Effectively, they have lived under lockdown for years.
The 2 million Palestinian residents of the Gaza Strip have their movement restricted by Israel to the north and Egypt to the south. Both have cited security concerns over the leadership controlled by Hamas.
Still, the coronavirus broke through, and as of Friday, the Ministry of Health has reported 1,631 COVID-19 infections and 11 deaths. Of those, only 115 infections and one death were in quarantine facilities. The rest were in the densely packed communities in the blockaded territory.
An outbreak could be devastating in the crowded, impoverished area, which only has 97 intensive care unit beds and ventilators, according to the charity Oxfam.
“We work under very stressful conditions,” Dr. Mohamad Asfour told NBC News earlier this month at the European Hospital, where he is working to treat people with the virus.
Temperatures hit 90 F before he puts on his white biohazard suit over his scrubs, two layers of boots, a blue surgical smock, gloves and both a face mask and face shield. Medical staff must wear full protective equipment at all times when they are inside the hospital.
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“You are not allowed to eat, drink and go to the bathroom. At the same time, you have a duty to perform your tasks in [an] optimum manner, in light of severe shortages of medical supplies — mechanical ventilators and necessary medicines,” said Asfour, who was filmed for NBC News by his colleagues under Ministry of Health supervision.
Until Aug. 24, Gaza had no reported infections outside its quarantine centers for people traveling into the territory. Strict measures and limited travel kept the virus under control.
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But now three of Gaza’s five hospitals have been closed to all but COVID-19 patients, exacerbating the strain on an already struggling health care system.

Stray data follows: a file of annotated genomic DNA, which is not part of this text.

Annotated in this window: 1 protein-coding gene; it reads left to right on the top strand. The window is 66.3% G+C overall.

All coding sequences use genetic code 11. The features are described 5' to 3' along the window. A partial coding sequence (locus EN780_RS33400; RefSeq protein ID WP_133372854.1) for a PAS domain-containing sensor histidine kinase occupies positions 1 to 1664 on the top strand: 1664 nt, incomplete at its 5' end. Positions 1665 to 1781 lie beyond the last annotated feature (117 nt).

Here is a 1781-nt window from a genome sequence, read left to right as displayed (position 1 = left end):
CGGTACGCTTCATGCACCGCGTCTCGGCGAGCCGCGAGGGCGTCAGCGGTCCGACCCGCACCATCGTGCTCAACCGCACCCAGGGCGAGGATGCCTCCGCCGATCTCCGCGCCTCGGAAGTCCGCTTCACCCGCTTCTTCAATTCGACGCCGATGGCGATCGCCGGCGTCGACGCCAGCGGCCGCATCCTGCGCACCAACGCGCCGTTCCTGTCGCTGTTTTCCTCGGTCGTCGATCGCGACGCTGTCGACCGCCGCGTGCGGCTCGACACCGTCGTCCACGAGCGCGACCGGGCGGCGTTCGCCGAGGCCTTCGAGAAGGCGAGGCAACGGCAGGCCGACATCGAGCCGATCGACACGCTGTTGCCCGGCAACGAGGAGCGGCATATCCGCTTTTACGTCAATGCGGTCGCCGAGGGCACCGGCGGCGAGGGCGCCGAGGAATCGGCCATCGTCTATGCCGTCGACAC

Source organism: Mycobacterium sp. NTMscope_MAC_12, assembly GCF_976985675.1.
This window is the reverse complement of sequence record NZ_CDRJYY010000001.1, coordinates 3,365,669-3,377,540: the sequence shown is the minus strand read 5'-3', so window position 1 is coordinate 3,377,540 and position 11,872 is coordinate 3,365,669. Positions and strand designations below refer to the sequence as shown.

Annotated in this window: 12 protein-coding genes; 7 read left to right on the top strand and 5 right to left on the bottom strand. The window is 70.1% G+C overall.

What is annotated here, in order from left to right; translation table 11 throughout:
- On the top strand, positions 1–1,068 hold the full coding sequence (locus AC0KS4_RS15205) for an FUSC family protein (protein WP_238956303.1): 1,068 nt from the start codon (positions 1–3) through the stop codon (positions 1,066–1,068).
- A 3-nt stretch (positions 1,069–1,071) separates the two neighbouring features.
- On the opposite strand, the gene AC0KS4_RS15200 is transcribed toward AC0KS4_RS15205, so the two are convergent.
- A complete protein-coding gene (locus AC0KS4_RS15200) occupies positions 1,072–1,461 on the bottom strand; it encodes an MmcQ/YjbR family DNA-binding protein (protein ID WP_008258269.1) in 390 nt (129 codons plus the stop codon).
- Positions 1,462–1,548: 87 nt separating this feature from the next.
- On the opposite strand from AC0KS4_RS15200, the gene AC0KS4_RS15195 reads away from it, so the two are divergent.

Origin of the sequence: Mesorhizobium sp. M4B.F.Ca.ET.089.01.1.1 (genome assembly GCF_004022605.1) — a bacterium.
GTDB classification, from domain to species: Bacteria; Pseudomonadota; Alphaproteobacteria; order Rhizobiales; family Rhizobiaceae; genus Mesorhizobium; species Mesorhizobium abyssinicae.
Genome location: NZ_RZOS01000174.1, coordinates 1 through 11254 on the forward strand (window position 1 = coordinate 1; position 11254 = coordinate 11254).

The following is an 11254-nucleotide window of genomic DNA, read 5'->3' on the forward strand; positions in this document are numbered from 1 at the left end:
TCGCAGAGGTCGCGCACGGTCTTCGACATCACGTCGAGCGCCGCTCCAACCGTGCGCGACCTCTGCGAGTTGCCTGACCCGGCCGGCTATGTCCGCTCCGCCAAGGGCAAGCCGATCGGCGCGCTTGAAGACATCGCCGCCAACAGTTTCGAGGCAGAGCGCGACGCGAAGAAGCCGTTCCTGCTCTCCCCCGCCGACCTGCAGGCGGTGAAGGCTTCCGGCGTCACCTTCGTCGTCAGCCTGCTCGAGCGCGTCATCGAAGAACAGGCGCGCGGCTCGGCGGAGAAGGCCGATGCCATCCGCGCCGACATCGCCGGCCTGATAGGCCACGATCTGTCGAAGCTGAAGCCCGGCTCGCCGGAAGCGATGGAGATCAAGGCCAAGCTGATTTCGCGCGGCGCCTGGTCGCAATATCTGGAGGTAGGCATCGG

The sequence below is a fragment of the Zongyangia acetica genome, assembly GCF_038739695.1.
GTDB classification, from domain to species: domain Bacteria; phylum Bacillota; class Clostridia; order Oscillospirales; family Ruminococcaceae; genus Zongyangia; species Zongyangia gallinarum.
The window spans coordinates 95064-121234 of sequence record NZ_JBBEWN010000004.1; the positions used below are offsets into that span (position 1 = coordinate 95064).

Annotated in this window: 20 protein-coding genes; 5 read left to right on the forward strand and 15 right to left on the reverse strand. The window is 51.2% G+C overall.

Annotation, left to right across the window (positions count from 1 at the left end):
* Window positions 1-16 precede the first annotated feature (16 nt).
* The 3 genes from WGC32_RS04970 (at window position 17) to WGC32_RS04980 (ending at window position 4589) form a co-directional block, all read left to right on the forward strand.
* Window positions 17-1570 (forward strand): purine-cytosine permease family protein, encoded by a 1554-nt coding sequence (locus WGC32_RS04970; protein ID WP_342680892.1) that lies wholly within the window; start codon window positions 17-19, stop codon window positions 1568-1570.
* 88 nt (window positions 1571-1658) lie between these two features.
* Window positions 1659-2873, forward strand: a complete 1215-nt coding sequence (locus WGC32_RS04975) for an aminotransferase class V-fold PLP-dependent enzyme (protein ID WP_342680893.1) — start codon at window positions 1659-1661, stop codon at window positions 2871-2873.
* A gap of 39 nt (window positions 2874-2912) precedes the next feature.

However, essential services like vaccinations and maternal care gradually started returning last week, according to the World Health Organization.
The outbreak could be linked to four members of the same family in a central Gaza refugee camp, a government spokesman told Reuters last month.
As cases started to spike, Hamas security forces issued a full curfew, locking down the entire 139-square-mile territory. Checkpoints were set up and police vehicles patrolled the streets, using loudspeakers to urge residents to abide by the curfew.
Lockdown restrictions have started to ease in most of the territory, where the curfew has been lifted and people can go out between 7 a.m. and 8 p.m. However, it remains in place in the North Governorate, surrounding the Israeli crossing.
The impact has already taken its toll on parts of the community in Gaza where the poverty rate is now 53 percent and over 75 percent of households rely on some form of social assistance, according to the World Bank.
Adham Youssef Zoroub, 26, told NBC News on Sept. 5, that he had been unable to make his living driving his auto rickshaw, known locally as a tuk-tuk.
The vehicle was his “only source of livelihood,” he said, adding that along with his wife and three children, he had barely been able to get by in their makeshift home in the city of Khan Younis.
The family has been subsisting on bread, potatoes and tea, which Zoroub’s 62-year-old mother, Fayza, cooks over a wood fire in their open-air kitchen, covered only by a tarp.
“There is no gas, no electricity or water,” she said. “I bring them food from waste … I divide the pieces of bread for the children until it suffices for them.”
“No one cares about our dire circumstances,” she added.
Kelly Cobiella is a correspondent based in London. She previously worked at CBS News and ABC News in London, following several years with CBS in New York, Dallas and Miami.
Lawahez Jabari, Wajjeh Samed and Reuters contributed.